You might have negative links that appear for your personal name, but not for your business name, and vice versa.
In this case, you’ll only need one online reputation management campaign targeted fully at improving the look of that brand on the internet.
However, in a worst case scenario, a negative article will appear on page 1 of Google for BOTH your personal name AND your business name.
In this case, you’ll need two campaigns, one tailored to your personal name and one tailored to your business name. We’ve got strategies that can overlap and help both brands, but in most cases if your personal name and business name are distinctly different like the example above, you’ll need two separate campaigns.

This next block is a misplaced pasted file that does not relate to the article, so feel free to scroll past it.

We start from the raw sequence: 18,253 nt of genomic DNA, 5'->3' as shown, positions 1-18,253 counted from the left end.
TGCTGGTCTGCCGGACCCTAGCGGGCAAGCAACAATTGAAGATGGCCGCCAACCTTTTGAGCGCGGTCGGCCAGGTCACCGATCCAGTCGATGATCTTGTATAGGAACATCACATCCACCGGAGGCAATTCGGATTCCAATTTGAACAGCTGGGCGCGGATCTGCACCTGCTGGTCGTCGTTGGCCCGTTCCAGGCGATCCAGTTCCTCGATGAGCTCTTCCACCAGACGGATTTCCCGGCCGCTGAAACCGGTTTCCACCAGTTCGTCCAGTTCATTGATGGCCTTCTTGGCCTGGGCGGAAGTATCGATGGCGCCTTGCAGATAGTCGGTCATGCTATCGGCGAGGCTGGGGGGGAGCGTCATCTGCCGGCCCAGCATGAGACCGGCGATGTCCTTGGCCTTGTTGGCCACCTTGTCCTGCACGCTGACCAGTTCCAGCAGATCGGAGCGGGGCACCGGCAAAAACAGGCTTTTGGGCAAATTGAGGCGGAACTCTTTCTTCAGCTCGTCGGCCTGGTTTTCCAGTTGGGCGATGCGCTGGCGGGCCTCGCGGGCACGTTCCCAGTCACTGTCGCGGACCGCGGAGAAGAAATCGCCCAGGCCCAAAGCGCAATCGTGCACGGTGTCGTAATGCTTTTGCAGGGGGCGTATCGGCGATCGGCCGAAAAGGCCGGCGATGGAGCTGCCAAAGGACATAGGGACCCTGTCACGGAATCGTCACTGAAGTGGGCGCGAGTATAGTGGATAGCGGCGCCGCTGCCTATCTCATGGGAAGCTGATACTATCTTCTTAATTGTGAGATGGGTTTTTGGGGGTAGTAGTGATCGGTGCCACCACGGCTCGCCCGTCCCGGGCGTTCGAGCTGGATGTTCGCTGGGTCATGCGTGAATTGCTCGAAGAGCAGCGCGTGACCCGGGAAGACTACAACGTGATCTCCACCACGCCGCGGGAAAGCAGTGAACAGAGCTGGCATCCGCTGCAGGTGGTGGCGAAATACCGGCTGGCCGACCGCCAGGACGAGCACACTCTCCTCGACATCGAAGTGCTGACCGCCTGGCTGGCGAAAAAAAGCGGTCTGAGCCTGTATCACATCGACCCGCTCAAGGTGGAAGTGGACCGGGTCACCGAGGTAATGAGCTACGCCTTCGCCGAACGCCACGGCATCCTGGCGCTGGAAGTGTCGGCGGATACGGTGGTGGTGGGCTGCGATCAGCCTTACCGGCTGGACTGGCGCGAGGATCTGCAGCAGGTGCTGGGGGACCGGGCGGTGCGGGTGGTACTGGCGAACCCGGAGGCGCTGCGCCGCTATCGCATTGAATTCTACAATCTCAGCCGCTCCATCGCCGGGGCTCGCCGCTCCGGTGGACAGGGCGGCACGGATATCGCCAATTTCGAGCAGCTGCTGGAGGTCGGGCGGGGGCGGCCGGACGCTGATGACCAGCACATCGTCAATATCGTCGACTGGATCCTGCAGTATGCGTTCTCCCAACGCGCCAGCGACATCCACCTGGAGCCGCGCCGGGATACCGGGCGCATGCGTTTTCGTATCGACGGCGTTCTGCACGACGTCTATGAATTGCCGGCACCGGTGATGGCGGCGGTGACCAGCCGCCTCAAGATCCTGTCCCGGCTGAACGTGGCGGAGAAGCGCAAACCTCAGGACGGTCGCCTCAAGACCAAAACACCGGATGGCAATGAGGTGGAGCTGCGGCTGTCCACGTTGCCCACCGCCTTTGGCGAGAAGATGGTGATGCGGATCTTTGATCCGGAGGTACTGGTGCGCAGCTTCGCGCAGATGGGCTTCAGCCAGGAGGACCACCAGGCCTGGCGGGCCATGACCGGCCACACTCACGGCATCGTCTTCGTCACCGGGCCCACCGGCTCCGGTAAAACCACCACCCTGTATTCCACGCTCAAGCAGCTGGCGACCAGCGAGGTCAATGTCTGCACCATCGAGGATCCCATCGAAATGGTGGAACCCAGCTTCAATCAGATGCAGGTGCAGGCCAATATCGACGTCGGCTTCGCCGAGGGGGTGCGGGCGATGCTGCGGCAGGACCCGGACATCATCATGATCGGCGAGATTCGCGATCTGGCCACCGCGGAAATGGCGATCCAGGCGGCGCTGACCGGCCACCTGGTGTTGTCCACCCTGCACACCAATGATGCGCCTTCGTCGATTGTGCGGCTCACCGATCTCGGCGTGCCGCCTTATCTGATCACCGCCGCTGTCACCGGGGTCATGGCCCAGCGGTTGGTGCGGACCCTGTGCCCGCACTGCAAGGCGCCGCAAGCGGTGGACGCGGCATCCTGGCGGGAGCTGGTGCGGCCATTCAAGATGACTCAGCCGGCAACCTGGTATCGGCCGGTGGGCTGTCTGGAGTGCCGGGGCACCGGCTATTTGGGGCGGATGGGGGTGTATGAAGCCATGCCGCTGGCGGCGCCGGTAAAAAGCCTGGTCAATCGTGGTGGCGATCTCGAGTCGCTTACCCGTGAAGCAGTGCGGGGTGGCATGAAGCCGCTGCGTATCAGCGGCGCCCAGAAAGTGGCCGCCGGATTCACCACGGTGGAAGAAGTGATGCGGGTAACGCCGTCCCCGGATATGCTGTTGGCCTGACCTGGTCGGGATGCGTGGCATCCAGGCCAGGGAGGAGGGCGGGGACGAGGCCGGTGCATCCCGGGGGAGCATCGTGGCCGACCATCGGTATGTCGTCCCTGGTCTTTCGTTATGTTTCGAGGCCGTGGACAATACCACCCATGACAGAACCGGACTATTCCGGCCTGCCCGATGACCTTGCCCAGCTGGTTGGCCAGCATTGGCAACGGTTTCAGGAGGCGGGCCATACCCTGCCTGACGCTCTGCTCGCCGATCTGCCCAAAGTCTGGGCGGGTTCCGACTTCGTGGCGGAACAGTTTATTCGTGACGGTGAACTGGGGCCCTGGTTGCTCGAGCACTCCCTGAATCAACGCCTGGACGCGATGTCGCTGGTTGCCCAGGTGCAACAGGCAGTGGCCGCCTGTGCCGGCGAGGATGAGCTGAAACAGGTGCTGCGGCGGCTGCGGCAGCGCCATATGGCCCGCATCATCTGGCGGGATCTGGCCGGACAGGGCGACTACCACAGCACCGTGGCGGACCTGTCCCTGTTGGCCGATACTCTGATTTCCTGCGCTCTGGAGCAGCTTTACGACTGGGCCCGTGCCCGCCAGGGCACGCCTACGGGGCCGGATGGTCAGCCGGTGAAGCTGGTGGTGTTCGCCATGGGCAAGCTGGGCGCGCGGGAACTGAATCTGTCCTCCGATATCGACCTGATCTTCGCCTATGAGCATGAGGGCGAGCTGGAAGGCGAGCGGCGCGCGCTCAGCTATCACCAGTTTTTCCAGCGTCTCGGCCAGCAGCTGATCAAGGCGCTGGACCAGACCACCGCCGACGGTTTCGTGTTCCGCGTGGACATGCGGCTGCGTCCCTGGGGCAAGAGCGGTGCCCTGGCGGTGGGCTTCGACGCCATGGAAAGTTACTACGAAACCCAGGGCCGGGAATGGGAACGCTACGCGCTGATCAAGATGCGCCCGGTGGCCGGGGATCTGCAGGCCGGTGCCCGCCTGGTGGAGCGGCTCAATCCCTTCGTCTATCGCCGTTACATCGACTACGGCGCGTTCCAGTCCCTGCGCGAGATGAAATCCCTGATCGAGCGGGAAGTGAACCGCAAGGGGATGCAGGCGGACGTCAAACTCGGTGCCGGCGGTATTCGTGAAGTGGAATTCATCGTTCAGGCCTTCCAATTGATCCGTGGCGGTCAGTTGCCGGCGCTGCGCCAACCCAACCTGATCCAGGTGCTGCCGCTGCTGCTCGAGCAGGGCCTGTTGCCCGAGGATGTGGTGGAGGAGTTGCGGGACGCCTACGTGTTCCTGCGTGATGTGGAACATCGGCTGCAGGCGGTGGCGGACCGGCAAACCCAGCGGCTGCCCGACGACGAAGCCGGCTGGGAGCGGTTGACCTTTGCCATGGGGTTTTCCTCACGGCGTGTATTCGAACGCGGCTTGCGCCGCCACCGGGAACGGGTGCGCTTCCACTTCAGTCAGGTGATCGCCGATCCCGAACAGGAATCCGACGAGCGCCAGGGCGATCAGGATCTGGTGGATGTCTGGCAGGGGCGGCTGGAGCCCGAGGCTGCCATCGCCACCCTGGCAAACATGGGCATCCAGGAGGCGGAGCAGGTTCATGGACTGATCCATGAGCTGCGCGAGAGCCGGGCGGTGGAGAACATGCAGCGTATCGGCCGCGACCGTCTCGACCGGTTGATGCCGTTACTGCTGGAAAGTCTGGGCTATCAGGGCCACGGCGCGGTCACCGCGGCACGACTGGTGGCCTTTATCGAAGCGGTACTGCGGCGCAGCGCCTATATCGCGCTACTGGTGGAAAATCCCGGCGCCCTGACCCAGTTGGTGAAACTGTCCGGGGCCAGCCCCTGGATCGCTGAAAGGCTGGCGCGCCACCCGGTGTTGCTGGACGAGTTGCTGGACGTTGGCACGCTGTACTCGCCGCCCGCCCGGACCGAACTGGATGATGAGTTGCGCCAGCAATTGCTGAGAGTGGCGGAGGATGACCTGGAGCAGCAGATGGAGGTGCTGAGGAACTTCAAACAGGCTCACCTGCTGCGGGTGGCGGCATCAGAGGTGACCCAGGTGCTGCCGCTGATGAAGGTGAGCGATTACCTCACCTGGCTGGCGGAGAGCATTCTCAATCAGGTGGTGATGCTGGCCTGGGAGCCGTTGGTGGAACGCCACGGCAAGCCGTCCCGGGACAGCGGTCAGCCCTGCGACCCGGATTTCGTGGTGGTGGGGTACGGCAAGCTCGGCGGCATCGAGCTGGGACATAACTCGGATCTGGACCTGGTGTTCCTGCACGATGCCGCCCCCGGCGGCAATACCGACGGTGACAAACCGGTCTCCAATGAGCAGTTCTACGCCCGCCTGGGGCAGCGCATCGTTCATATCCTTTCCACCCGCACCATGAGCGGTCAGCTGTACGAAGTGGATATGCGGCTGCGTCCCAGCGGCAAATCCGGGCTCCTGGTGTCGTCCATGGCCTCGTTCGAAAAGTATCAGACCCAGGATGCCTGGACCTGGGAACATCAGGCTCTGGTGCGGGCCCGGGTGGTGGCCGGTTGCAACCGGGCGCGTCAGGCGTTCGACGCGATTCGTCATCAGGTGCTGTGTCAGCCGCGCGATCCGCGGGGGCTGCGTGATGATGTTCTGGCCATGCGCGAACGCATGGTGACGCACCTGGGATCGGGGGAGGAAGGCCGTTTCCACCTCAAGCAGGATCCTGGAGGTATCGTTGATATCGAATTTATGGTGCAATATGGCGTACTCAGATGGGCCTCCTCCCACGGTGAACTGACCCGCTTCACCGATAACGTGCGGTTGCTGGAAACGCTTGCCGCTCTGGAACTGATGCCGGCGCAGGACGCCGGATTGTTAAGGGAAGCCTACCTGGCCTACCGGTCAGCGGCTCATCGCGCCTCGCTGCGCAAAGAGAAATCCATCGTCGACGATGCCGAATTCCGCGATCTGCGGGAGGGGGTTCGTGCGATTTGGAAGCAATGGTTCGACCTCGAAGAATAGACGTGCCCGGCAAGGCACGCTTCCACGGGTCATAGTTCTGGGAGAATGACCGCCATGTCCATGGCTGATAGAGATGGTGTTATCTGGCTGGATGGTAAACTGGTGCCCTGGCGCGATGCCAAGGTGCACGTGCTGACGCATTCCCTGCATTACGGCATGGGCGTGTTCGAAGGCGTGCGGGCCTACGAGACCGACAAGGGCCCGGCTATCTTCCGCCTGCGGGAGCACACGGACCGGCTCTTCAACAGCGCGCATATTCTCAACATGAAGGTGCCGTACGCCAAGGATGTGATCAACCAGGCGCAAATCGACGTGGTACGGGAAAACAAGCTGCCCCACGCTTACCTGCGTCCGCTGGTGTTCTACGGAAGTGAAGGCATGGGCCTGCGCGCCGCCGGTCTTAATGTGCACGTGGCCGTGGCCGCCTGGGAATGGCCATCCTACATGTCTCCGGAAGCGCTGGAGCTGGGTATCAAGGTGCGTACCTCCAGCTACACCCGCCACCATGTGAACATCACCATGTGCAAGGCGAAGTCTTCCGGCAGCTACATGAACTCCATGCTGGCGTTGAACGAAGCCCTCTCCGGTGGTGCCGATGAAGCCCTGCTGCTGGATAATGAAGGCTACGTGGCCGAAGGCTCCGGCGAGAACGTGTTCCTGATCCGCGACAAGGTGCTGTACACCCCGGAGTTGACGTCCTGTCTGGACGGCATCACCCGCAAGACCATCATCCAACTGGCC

Now, let’s take a look at the different strategies that can make an impact on each of your brands.
You can employee these strategies yourself or hire us and we’ll do all of the work for you!
2- Make a strong website (with sitelinks)
Now that you know the brand name you want to focus on, Google it.
Your website should be the very first thing that appears. If not, I’d recommend contacting us to get a quote on a new and improved website that will rank better for your business name.
Ideally, you will see sitelinks like the ones below.
Sitelinks are the most important pages on your website, according to Google. Google’s algorithm will analyze your site’s structure and determine which pages to show as sitelinks. If you don’t have any sitelinks showing, then follow these instructions to give yourself the best chance of having sitelinks appear.